Written by Prarabdh Mishra, Regional Head of North Sales at Bizom
Get things done, then do them the better way, then put a structure to it. Algorithmic Jugaad for you.
Reading ahead, you will know the stories of how we were able to make better decisions and get better results keeping the spirit of Algorithmic Jugaad at the centre of it.
This goes back to an age-old problem of clients (Senior stakeholders) not giving us time for a Monthly Business Review (MBR) or Quarterly Business Review (QBR). In my opinion, it happens if the client doesn’t see value in our insights or doesn’t find us knowledgeable enough. This had to change.
Making and presenting insights was an open canvas. We could experiment and give it whatever shape we like. In the process, we identified what makes a good insight – Is it data? Visual presentation of data? Or highlighting how KPIs are moving?
We then decided to make insights with whatever understanding we had, and improvised in an attempt to get answers from the clients themselves. We understood what type of data/reports/insights comes to them from their team and what KPIs they want to track.
But it is not all about KPIs, is it? It is more about the outcomes, that can be a combination of some KPIs. We made some basic ground rules for the insights that we would show to the clients, and build on them.
- Increase in Sales – Everyone wants it, very few know how to get it
- Growth – Not just in numbers but overall growth with better presence
- Past-Present-Future – An insight should have all three
- Management perspective- Don’t just want to see growth but want a better hold on growth and projections
- Good or bad – Just make and present an Insight and come back with notes on how to improve it. It was not the easiest of things to see your insights bombing flat.
But things changed, so did we.
Here’s a pictorial explanation of what we think now,
So now that insights are sorted, let’s move on to becoming (or at least appearing) as Knowledge Leaders.
The first lock-down was a blessing in disguise for this. We made sure we shared daily mailers using our blogs and industry updates (Thanks and hi-five team Marketing) personally to every stakeholder in all our accounts in a brief email/WhatsApp. A team member took it upon herself to compile this data and share it with everyone. *Some excel-sheets were hurt during this process*.
After this, it was time to focus on skill building and knowing the absolute end-to-end stuff of happening in the industry. This needed efforts in the right direction, everyone agreed and pulled up their socks. We mapped the skills which are imperative and made sure to work on them. The lockdown meant fewer in-person meetings and we decided to utilise this time by preparing ourselves for the future. We took a lot of skill-building exercises with respect to key aspects such as – Analysis, Presentation, Articulation, and Perseverance.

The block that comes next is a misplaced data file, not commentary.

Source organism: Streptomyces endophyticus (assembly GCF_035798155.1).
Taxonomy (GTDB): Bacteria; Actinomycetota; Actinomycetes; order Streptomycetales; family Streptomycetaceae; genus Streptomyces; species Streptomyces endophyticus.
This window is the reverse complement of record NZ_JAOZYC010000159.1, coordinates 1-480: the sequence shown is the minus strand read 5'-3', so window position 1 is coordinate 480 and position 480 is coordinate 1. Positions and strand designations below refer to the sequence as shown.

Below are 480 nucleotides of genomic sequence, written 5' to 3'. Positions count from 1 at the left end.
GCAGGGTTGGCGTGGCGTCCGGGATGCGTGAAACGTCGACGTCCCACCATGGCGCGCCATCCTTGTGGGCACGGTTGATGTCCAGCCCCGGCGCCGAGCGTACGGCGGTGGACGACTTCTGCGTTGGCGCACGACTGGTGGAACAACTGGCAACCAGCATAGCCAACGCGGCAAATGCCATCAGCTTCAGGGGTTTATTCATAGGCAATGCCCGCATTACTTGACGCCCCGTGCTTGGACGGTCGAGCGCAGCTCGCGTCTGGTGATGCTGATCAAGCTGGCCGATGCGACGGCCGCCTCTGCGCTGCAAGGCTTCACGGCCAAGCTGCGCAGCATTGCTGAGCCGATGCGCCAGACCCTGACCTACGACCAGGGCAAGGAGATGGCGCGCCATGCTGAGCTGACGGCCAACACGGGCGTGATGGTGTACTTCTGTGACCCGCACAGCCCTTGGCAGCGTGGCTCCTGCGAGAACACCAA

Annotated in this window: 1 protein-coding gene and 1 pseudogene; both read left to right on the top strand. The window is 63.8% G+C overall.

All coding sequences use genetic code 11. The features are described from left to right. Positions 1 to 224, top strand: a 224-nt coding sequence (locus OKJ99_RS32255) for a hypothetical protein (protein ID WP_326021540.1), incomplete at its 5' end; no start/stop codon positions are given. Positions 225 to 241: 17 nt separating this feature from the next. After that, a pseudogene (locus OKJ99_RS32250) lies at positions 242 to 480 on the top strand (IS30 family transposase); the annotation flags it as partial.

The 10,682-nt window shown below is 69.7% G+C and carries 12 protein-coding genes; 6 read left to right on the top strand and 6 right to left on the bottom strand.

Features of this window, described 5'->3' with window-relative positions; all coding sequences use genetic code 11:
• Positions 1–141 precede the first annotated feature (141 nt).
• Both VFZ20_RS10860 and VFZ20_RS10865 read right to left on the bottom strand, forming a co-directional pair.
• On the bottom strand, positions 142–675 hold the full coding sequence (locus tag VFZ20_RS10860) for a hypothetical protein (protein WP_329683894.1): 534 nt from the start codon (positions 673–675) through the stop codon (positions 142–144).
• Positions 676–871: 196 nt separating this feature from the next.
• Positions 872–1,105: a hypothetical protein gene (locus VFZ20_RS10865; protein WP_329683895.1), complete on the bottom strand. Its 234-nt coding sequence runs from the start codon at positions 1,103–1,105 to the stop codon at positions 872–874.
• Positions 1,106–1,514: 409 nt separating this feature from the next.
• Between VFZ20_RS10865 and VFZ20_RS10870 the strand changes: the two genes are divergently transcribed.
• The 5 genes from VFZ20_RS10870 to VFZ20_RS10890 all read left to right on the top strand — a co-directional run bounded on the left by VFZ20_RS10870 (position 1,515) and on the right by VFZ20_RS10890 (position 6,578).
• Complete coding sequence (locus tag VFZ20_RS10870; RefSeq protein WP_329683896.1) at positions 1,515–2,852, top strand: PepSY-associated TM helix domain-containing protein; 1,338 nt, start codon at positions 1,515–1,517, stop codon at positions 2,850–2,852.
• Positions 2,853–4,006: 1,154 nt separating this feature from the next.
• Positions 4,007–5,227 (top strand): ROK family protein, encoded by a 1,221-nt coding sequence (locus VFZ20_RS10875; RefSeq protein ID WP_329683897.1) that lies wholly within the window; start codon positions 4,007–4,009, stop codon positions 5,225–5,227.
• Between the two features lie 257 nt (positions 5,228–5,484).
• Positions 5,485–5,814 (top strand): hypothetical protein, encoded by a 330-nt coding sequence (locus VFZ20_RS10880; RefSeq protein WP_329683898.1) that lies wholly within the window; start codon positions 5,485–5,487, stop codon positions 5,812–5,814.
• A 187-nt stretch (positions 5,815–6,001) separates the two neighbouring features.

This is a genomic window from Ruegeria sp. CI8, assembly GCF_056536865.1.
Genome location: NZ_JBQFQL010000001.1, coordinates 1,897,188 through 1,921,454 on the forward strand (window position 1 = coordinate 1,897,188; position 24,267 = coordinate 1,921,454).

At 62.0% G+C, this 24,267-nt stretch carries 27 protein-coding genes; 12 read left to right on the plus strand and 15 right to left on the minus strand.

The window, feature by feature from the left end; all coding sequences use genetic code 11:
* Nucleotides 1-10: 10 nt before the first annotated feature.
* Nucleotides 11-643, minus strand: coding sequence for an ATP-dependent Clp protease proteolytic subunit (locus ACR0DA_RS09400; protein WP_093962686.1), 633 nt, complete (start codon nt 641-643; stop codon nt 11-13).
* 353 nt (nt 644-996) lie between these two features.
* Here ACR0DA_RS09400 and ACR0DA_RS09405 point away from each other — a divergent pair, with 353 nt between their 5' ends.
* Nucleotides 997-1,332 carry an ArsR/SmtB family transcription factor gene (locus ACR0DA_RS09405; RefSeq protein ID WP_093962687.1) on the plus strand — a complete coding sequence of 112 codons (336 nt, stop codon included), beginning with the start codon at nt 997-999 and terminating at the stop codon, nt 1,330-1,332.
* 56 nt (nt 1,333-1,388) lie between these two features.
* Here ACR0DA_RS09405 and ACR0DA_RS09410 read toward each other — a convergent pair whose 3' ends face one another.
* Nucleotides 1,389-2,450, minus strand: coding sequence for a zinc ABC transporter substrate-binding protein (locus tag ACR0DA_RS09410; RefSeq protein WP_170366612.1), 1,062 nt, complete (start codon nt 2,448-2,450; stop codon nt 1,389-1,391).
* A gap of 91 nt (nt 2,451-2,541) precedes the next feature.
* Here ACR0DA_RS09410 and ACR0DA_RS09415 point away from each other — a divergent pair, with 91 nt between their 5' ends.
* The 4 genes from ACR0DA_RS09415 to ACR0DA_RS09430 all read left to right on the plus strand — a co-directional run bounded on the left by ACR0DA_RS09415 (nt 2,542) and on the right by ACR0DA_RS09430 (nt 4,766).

A lot of articles were shared, discussed weekly, debates happened, team activities with a focus on lateral thinking (some very fun and non-KRA related topics) happened, opinions were shared and we found ourselves more aware of the industry.
Now, time to use this knowledge.
CXOs were clueless, possibly for the first time in their long career as there was little data to take informed decisions or form an opinion on what’s going to happen. Enter Bizom Associate Business Analysts. Along with the email communication we also focused on short calls discussing what’s happening in the industry, both – related and unrelated to Bizom. By the end of it, our relationship with most of the stakeholders improved. Even after fighting it out on Covid-19 discount, we were getting meetings (mostly) and stakeholders started calling us to know our opinion on a few things.
We didn’t stop at this though. It was time to put a method to it and make it a habit. During MBRs we started asking tough, hard-hitting questions, there was a well thought fallback plan if this approach back-fired (and it did a few times, stories for another day), another age-old habit of finish making an insight at the 11th hour was replaced with a 30 mins dry run a day before the MBR. Practising objection handling, double-checking the data, not leaving anything to chance.
The last thing left was to get time slots for MBRs from senior stakeholders of a few accounts, these few stakeholders have avoided MBRs and their mid-management filled in for them. We tried sharing insights on WhatsApp, insight summaries on email, and a lot of other things. We then decided to try another way and share half of the executive summary with insights in bold, informing that the remaining insights would be shared in person in the next MBR. Voila!
In the last 3 quarters, there could hardly be any CXO from any account who hasn’t met us, talked or listened to us, argued with us or bought something from us. No one in the team has any fear whatsoever about sharing his/her opinion on the industry with a CEO and we are still improving.
We are in a position where we are truly helping our clients drive business outcomes and grow faster. Many success stories where we have played our little part.
More on it in the next one, Cheers!!!